My character was almost as tough as the barbarian.  Hit points were low, 15 for the barbarian, 13 for me, 8 and 7 for the two rogues and 8 for the wizard.  The fighter never got hit or at least never dropped or asked for healing, standing well back and shooting the next two weeks, and never mentioned his hps.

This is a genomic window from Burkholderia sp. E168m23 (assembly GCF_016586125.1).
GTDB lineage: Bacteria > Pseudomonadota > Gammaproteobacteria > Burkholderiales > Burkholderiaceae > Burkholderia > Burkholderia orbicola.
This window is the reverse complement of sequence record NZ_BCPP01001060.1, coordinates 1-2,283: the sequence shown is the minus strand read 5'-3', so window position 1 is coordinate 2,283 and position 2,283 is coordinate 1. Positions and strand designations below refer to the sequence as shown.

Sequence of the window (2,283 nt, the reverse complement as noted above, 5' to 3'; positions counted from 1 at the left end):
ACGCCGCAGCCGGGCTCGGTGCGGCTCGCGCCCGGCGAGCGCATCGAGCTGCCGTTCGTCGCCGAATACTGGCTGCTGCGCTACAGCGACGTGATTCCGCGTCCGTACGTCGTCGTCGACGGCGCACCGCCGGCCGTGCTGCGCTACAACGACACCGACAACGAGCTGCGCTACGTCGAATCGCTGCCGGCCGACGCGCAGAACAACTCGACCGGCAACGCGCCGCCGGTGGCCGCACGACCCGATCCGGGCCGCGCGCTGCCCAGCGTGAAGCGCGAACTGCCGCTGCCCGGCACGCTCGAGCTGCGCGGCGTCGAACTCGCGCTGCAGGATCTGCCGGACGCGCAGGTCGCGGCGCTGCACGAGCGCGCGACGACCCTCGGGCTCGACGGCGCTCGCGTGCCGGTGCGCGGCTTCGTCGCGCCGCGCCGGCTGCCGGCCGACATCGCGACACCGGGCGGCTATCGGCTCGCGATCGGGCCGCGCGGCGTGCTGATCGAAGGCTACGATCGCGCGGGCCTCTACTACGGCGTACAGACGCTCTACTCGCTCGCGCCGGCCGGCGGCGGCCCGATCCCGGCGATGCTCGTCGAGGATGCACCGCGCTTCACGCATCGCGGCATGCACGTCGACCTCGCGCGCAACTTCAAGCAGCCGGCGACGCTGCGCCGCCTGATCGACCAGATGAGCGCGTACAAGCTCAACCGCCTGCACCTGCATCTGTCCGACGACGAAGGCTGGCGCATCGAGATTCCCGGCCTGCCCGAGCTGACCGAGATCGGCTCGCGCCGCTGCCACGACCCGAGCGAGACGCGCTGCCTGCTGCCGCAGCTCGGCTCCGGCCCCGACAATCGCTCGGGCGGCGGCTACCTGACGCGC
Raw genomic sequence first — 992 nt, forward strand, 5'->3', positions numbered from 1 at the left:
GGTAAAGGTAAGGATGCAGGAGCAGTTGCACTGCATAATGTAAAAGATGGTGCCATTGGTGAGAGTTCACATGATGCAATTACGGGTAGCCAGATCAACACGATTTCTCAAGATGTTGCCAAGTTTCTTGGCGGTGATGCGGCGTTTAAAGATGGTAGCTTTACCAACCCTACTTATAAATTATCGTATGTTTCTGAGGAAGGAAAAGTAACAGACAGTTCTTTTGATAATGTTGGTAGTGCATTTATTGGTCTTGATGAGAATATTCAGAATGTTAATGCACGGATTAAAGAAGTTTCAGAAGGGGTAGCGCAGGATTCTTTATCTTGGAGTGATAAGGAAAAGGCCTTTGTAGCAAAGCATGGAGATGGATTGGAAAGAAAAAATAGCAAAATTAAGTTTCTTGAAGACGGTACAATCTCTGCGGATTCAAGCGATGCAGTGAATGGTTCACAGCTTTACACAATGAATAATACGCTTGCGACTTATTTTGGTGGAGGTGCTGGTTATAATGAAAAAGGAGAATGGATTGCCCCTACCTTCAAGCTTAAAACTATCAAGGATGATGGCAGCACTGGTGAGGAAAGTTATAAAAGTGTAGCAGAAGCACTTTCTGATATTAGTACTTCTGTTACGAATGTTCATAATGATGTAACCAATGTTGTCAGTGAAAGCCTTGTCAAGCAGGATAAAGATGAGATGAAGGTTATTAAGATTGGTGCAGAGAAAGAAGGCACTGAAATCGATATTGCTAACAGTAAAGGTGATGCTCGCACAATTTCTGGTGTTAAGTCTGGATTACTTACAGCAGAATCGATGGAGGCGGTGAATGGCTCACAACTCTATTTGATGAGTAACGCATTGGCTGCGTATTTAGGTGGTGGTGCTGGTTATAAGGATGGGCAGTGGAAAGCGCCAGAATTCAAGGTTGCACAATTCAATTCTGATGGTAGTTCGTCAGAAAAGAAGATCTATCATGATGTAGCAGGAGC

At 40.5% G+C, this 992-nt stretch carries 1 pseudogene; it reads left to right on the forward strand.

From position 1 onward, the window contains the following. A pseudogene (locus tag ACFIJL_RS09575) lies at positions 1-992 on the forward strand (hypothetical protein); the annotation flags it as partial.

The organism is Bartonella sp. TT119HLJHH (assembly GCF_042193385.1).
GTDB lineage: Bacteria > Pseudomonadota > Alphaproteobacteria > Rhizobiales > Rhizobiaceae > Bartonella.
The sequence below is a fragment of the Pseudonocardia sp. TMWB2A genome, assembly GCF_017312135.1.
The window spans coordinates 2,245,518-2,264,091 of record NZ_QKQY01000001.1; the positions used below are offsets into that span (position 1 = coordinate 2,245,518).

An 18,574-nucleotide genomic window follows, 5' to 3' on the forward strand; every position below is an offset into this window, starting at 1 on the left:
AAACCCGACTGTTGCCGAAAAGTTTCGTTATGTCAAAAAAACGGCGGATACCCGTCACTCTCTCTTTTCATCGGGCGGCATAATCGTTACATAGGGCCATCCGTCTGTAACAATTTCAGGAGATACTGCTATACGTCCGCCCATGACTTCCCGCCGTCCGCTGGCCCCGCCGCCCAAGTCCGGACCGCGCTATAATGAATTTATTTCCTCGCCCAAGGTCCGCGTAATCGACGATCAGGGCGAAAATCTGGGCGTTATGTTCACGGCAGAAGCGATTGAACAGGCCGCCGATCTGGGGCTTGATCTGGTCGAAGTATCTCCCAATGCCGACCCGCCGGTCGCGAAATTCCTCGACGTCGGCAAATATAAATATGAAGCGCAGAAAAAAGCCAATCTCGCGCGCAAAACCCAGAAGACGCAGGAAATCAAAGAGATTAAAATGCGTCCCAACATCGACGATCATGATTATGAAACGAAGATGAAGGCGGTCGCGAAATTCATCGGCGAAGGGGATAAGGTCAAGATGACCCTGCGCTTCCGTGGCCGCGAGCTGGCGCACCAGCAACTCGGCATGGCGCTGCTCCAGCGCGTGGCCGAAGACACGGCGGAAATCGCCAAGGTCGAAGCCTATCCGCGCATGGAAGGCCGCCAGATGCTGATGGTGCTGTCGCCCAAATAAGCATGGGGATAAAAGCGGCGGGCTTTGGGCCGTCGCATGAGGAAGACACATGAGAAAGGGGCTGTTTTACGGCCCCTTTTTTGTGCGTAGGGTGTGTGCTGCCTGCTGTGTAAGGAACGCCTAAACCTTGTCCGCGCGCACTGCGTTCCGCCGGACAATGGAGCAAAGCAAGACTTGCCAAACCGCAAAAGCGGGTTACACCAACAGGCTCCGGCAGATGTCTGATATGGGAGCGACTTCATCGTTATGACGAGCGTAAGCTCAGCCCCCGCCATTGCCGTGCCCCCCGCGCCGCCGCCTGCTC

Week 1: We started with an encounter, a weird one, we were given an ally who was then possessed and attacked us. Combat was run "Theatre of the Mind" which really sucks, jmho, but which didn't seem to bother our DM who rattled off how far everybody was from everybody else and who was engaged with whom in answer to our questions with complete confidence. Anyway, the possessed knight wins initiative and critically hits the elf noble rogue, who is dropped to negative CON, she went next, failed a death save, took d6 damage and died. Nothing I could do if she had rolled really low initiative I could have healed her or if I had rolled really high and she had rolled a little lower. rogues are supposed to go first though I suppose. Yes that was the 5 hour character that was dropped before anyone could do anything. She was a very good sport about sitting out the rest of the session. The combat went quickly from there, the fighter backpeddled in one direction plinking at the knight and the wizard backpeddled in the other shooting off spells at the squires while the barbarian and rogue go for the knight. The wizard gets hit by the squires and I heal him. Next round the rogue gets dropped by the knight and I heal him. The barbarian beats down the knight and the wizard's spells take out the squires. We then spend the rest of the session in Hummel lane, which doesn't sell porcelain figurines, but does have some pretty good beer, so the dwarves are happy. We find out the Abbess who asked the knight to come disapeared in the Caves of Chaos so that's our next stop. Feedback? Feels a lot like 2e, 1st level characters and the things they fight die fast and I just cast Cure Light Wound until I'm out.